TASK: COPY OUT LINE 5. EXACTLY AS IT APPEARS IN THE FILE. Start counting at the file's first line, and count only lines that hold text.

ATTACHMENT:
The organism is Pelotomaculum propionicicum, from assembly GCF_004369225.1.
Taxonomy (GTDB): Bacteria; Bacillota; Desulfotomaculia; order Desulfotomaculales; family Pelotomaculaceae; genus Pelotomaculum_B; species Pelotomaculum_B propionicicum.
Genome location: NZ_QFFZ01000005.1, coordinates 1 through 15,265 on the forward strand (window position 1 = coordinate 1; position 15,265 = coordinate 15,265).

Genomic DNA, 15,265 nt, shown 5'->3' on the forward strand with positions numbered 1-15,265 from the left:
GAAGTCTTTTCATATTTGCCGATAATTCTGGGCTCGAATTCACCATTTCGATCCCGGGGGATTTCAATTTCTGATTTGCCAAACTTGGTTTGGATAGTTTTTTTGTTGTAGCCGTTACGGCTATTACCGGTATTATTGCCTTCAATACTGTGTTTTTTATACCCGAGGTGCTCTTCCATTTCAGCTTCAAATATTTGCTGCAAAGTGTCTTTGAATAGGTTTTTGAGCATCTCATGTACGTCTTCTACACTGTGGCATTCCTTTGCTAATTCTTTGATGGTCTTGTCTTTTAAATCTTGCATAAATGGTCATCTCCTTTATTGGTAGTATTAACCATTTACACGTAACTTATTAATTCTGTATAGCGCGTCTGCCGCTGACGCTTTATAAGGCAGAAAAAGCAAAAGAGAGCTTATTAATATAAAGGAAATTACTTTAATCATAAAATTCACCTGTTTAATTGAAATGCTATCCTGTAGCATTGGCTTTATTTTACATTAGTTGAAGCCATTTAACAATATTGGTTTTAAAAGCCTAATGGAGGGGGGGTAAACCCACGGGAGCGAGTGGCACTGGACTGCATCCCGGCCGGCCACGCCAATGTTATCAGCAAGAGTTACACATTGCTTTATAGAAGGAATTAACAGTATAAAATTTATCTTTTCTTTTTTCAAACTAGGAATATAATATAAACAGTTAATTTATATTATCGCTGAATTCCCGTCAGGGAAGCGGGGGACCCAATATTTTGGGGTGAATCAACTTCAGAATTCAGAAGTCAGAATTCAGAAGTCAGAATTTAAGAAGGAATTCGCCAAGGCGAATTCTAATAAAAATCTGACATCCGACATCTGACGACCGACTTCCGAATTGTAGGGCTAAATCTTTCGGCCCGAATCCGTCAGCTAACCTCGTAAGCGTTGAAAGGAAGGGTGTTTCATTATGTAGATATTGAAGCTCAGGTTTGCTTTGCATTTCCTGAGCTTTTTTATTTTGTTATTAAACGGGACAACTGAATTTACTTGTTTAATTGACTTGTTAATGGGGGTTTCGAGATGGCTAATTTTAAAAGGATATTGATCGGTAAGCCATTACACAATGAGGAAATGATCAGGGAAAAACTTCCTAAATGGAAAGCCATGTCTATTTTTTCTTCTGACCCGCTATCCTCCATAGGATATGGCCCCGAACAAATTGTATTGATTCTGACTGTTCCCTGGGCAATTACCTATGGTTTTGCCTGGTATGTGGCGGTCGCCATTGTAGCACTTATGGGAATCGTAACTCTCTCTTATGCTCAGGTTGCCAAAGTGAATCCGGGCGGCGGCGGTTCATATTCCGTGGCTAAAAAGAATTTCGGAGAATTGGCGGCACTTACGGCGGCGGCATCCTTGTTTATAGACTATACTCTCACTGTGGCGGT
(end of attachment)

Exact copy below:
GAAGTCTTTTCATATTTGCCGATAATTCTGGGCTCGAATTCACCATTTCGATCCCGGGGGATTTCAATTTCTGATTTGCCAAACTTGGTTTGGATAGTTTTTTTGTTGTAGCCGTTACGGCTATTACCGGTATTATTGCCTTCAATACTGTGTTTTTTATACCCGAGGTGCTCTTCCATTTCAGCTTCAAATATTTGCTGCAAAGTGTCTTTGAATAGGTTTTTGAGCATCTCATGTACGTCTTCTACACTGTGGCATTCCTTTGCTAATTCTTTGATGGTCTTGTCTTTTAAATCTTGCATAAATGGTCATCTCCTTTATTGGTAGTATTAACCATTTACACGTAACTTATTAATTCTGTATAGCGCGTCTGCCGCTGACGCTTTATAAGGCAGAAAAAGCAAAAGAGAGCTTATTAATATAAAGGAAATTACTTTAATCATAAAATTCACCTGTTTAATTGAAATGCTATCCTGTAGCATTGGCTTTATTTTACATTAGTTGAAGCCATTTAACAATATTGGTTTTAAAAGCCTAATGGAGGGGGGGTAAACCCACGGGAGCGAGTGGCACTGGACTGCATCCCGGCCGGCCACGCCAATGTTATCAGCAAGAGTTACACATTGCTTTATAGAAGGAATTAACAGTATAAAATTTATCTTTTCTTTTTTCAAACTAGGAATATAATATAAACAGTTAATTTATATTATCGCTGAATTCCCGTCAGGGAAGCGGGGGACCCAATATTTTGGGGTGAATCAACTTCAGAATTCAGAAGTCAGAATTCAGAAGTCAGAATTTAAGAAGGAATTCGCCAAGGCGAATTCTAATAAAAATCTGACATCCGACATCTGACGACCGACTTCCGAATTGTAGGGCTAAATCTTTCGGCCCGAATCCGTCAGCTAACCTCGTAAGCGTTGAAAGGAAGGGTGTTTCATTATGTAGATATTGAAGCTCAGGTTTGCTTTGCATTTCCTGAGCTTTTTTATTTTGTTATTAAACGGGACAACTGAATTTACTTGTTTAATTGACTTGTTAATGGGGGTTTCGAGATGGCTAATTTTAAAAGGATATTGATCGGTAAGCCATTACACAATGAGGAAATGATCAGGGAAAAACTTCCTAAATGGAAAGCCATGTCTATTTTTTCTTCTGACCCGCTATCCTCCATAGGATATGGCCCCGAACAAATTGTATTGATTCTGACTGTTCCCTGGGCAATTACCTATGGTTTTGCCTGGTATGTGGCGGTCGCCATTGTAGCACTTATGGGAATCGTAACTCTCTCTTATGCTCAGGTTGCCAAAGTGAATCCGGGCGGCGGCGGTTCATATTCCGTGGCTAAAAAGAATTTCGGAGAATTGGCGGCACTTACGGCGGCGGCATCCTTGTTTATAGACTATACTCTCACTGTGGCGGT